Notwithstanding, a poll in 2012 showed that four out of five Americans believe that Iran has a nuclear weapons and that it is a threat to the U.S. and its NATO allies, which is a testament to the effectiveness of Israeli propaganda operations directed at the U.S. http://goo.gl/NNtTWK

    My patience with Israel’s influence in the U.S. wore out many years ago. Israel has been a radical tail wagging the U.S. dog for way too long and Israel has abused its influence far too severely.

    The spector of the Obama Administration negotiating with Iran over a non-existent threat while Israel and its friends desperately attempt scuttle the negotiations represents an absurdity in U.S. politics. The real Israel goal is to instigate a U.S. war against Iran, as Netanyahu made clear during the pre-2012 election posturing.

    Israel’s interests and those of the U.S. are far from identical. With an “ally” like Israel, who needs enemies?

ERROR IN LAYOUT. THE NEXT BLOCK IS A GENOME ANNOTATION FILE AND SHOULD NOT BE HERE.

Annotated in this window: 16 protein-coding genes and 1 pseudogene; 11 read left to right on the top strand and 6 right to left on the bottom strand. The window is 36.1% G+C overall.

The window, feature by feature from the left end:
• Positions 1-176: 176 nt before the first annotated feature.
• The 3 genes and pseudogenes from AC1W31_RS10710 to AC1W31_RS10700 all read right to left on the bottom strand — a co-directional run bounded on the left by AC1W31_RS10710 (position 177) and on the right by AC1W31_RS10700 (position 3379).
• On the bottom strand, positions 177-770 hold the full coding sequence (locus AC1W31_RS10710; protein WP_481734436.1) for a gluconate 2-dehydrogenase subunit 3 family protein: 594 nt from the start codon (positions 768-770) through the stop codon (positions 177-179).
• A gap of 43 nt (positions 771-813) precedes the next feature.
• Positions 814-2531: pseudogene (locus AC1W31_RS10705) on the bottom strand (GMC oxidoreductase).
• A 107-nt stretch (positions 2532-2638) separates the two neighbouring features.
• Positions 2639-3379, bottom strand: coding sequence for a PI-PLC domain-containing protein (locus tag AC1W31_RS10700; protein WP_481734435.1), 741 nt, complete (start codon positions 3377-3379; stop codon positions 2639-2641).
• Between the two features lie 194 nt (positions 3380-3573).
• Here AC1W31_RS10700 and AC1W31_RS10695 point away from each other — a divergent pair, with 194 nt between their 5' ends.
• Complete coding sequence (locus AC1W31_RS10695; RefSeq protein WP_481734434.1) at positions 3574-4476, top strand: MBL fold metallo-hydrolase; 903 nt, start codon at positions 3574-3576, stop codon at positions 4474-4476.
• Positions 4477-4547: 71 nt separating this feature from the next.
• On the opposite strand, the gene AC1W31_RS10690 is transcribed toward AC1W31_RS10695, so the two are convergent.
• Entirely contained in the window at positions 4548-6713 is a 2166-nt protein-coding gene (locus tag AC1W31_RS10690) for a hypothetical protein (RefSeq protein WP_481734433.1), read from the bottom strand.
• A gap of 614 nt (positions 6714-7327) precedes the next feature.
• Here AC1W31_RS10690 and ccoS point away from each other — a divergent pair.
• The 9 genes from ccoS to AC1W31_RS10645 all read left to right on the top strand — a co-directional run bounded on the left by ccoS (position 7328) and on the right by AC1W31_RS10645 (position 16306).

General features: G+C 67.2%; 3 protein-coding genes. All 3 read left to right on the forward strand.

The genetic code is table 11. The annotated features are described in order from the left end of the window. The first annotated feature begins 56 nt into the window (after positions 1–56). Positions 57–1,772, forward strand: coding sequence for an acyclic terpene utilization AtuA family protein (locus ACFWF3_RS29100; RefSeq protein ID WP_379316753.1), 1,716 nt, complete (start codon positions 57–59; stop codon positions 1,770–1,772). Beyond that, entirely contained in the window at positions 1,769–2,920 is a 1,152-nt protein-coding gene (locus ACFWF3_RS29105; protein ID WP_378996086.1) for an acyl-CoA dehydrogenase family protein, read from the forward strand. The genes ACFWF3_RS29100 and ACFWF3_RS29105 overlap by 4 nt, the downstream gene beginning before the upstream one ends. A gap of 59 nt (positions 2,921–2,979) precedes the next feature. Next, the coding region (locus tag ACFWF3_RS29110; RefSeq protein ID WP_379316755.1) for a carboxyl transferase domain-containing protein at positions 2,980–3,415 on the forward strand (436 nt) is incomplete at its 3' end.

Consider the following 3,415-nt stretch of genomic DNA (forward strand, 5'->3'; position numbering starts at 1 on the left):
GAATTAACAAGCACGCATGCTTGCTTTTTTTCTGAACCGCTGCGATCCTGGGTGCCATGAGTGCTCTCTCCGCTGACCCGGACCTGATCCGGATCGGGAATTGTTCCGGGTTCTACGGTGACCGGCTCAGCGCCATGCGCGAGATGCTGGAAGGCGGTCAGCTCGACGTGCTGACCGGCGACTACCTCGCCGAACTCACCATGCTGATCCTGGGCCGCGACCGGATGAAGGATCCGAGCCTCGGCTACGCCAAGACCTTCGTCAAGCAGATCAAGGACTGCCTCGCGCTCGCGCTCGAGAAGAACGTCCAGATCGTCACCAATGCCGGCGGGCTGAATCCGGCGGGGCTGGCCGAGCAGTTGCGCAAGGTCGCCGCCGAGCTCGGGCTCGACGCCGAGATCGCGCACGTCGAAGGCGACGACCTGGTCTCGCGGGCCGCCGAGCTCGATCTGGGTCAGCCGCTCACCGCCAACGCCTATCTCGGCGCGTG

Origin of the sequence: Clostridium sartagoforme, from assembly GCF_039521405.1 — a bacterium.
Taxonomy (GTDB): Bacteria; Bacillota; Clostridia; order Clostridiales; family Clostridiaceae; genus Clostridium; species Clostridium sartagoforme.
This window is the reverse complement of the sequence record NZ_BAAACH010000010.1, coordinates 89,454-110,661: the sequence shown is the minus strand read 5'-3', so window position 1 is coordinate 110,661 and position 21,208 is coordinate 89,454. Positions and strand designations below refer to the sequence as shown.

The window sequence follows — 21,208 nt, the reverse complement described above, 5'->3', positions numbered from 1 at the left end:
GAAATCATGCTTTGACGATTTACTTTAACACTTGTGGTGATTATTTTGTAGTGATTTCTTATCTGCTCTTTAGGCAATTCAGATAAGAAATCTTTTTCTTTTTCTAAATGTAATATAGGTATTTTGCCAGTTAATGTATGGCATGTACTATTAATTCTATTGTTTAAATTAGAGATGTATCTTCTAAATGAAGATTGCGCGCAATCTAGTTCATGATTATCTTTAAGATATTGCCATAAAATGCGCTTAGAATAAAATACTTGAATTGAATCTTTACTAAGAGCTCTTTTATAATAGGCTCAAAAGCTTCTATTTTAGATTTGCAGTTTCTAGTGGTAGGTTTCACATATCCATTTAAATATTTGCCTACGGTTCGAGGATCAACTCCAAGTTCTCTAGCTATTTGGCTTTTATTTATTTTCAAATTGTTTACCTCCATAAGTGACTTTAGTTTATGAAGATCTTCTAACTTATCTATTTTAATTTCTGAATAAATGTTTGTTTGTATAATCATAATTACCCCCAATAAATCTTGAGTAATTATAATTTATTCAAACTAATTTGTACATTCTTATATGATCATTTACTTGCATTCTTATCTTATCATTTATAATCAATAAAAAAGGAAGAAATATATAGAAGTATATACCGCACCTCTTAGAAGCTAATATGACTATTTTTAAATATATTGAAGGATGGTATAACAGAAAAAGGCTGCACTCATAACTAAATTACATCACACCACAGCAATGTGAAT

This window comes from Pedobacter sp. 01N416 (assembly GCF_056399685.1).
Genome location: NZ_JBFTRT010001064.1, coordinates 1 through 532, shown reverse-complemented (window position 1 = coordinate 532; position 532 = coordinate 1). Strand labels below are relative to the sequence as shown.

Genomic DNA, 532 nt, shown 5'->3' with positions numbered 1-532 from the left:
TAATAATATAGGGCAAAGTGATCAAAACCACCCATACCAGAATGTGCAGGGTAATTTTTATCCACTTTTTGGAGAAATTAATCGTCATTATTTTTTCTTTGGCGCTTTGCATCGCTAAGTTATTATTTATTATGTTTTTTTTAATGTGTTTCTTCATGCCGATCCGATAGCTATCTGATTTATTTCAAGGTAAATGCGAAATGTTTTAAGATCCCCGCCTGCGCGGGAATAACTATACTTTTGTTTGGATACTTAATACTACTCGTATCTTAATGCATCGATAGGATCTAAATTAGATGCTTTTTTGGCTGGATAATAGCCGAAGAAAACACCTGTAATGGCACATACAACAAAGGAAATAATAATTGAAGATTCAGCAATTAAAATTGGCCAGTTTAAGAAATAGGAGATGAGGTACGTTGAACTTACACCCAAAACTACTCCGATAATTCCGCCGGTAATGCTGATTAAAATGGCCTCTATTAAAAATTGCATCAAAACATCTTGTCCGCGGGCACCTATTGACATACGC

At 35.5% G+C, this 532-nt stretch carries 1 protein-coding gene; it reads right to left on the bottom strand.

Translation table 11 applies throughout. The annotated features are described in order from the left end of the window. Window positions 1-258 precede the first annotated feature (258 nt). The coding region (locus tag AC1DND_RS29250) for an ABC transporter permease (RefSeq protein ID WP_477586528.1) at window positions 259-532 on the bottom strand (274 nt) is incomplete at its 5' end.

3. This is a good beginning in responding to typical Israeli unfounded assertions about Iran, but it is very incomplete. Many important facts are omitted in the above or are stated without documentation or references, which means the statements lack gravitas. For instance, in supporting the statement that Iran’s leader considers nuclear weapons sinful, the historical evidence shows that during the Iran-Iraq war, when Saddam Hussein was using poison gas, Iran refrained from using it against Iraq, on moral/religious grounds. Thus the Khamenei fatwa is not an empty gesture (References here might include Hiltermann’s “A poisonous affair” plus other first-hand statements by those involved in the Iranian decision). Or in countering the “existential threat” argument, statements by Israeli IDF and Intelligence leaders, denying that Iran poses an existential threat, would be powerful. Or, the extreme Chutzpah of Israel in accusing Iran of a secret nuclear program should be called out by telling the nasty story of how Israel lied about and cheated on its nuclear weapons program on numerous occasions (Reference: Cohen, “Israel and the bomb”).
    Would it be possible to rapidly assemble a much more complete and referenced refutation of Dermer’s accusations so that it could be released to the press if and when Netanyahu gives his Congressional or AIPAC speeches in early March?